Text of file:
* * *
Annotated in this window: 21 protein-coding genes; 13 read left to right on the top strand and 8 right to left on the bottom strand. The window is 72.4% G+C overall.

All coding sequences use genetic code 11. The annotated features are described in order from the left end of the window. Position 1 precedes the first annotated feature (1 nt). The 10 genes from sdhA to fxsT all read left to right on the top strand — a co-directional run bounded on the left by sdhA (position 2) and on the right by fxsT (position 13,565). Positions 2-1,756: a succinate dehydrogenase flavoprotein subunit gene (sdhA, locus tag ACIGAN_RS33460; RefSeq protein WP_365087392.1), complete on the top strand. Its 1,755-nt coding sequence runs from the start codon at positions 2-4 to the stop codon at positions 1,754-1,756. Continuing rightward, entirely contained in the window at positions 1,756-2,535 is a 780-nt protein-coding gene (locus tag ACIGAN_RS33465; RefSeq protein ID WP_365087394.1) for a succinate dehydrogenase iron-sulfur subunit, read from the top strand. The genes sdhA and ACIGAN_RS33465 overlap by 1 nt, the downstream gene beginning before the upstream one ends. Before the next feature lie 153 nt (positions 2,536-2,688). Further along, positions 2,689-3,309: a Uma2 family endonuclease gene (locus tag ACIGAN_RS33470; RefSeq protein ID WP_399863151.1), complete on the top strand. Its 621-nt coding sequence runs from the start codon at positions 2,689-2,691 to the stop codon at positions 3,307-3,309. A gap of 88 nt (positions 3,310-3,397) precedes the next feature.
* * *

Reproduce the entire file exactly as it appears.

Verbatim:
Annotated in this window: 21 protein-coding genes; 13 read left to right on the top strand and 8 right to left on the bottom strand. The window is 72.4% G+C overall.

All coding sequences use genetic code 11. The annotated features are described in order from the left end of the window. Position 1 precedes the first annotated feature (1 nt). The 10 genes from sdhA to fxsT all read left to right on the top strand — a co-directional run bounded on the left by sdhA (position 2) and on the right by fxsT (position 13,565). Positions 2-1,756: a succinate dehydrogenase flavoprotein subunit gene (sdhA, locus tag ACIGAN_RS33460; RefSeq protein WP_365087392.1), complete on the top strand. Its 1,755-nt coding sequence runs from the start codon at positions 2-4 to the stop codon at positions 1,754-1,756. Continuing rightward, entirely contained in the window at positions 1,756-2,535 is a 780-nt protein-coding gene (locus tag ACIGAN_RS33465; RefSeq protein ID WP_365087394.1) for a succinate dehydrogenase iron-sulfur subunit, read from the top strand. The genes sdhA and ACIGAN_RS33465 overlap by 1 nt, the downstream gene beginning before the upstream one ends. Before the next feature lie 153 nt (positions 2,536-2,688). Further along, positions 2,689-3,309: a Uma2 family endonuclease gene (locus tag ACIGAN_RS33470; RefSeq protein ID WP_399863151.1), complete on the top strand. Its 621-nt coding sequence runs from the start codon at positions 2,689-2,691 to the stop codon at positions 3,307-3,309. A gap of 88 nt (positions 3,310-3,397) precedes the next feature.